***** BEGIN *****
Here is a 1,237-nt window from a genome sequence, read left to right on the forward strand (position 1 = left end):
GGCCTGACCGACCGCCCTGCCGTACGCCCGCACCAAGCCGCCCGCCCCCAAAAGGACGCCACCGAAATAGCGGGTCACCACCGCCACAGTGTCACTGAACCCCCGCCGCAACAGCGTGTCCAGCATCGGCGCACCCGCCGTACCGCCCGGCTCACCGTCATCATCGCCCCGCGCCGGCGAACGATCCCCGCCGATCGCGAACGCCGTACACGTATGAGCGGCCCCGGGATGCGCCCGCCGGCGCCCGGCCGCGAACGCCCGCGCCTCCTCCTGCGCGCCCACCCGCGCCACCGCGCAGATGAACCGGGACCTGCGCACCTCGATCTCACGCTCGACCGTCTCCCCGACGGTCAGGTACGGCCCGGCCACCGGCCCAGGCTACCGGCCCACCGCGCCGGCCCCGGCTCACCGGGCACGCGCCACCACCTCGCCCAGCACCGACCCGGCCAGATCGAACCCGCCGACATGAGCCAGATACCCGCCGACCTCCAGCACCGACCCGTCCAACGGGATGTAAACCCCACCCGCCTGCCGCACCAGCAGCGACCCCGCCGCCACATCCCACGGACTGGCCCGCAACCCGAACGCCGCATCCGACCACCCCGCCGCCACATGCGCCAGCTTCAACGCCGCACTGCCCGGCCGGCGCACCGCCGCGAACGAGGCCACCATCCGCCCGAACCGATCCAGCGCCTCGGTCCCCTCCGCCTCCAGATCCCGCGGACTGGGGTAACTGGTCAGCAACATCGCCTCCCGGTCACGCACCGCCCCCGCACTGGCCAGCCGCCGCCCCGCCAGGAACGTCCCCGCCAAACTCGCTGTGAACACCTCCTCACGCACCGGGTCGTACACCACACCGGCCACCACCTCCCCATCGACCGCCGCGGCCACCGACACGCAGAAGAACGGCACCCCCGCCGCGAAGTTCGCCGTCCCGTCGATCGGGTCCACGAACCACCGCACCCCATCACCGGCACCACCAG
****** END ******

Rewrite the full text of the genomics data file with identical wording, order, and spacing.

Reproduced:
Here is a 1,237-nt window from a genome sequence, read left to right on the forward strand (position 1 = left end):
GGCCTGACCGACCGCCCTGCCGTACGCCCGCACCAAGCCGCCCGCCCCCAAAAGGACGCCACCGAAATAGCGGGTCACCACCGCCACAGTGTCACTGAACCCCCGCCGCAACAGCGTGTCCAGCATCGGCGCACCCGCCGTACCGCCCGGCTCACCGTCATCATCGCCCCGCGCCGGCGAACGATCCCCGCCGATCGCGAACGCCGTACACGTATGAGCGGCCCCGGGATGCGCCCGCCGGCGCCCGGCCGCGAACGCCCGCGCCTCCTCCTGCGCGCCCACCCGCGCCACCGCGCAGATGAACCGGGACCTGCGCACCTCGATCTCACGCTCGACCGTCTCCCCGACGGTCAGGTACGGCCCGGCCACCGGCCCAGGCTACCGGCCCACCGCGCCGGCCCCGGCTCACCGGGCACGCGCCACCACCTCGCCCAGCACCGACCCGGCCAGATCGAACCCGCCGACATGAGCCAGATACCCGCCGACCTCCAGCACCGACCCGTCCAACGGGATGTAAACCCCACCCGCCTGCCGCACCAGCAGCGACCCCGCCGCCACATCCCACGGACTGGCCCGCAACCCGAACGCCGCATCCGACCACCCCGCCGCCACATGCGCCAGCTTCAACGCCGCACTGCCCGGCCGGCGCACCGCCGCGAACGAGGCCACCATCCGCCCGAACCGATCCAGCGCCTCGGTCCCCTCCGCCTCCAGATCCCGCGGACTGGGGTAACTGGTCAGCAACATCGCCTCCCGGTCACGCACCGCCCCCGCACTGGCCAGCCGCCGCCCCGCCAGGAACGTCCCCGCCAAACTCGCTGTGAACACCTCCTCACGCACCGGGTCGTACACCACACCGGCCACCACCTCCCCATCGACCGCCGCGGCCACCGACACGCAGAAGAACGGCACCCCCGCCGCGAAGTTCGCCGTCCCGTCGATCGGGTCCACGAACCACCGCACCCCATCACCGGCACCACCAG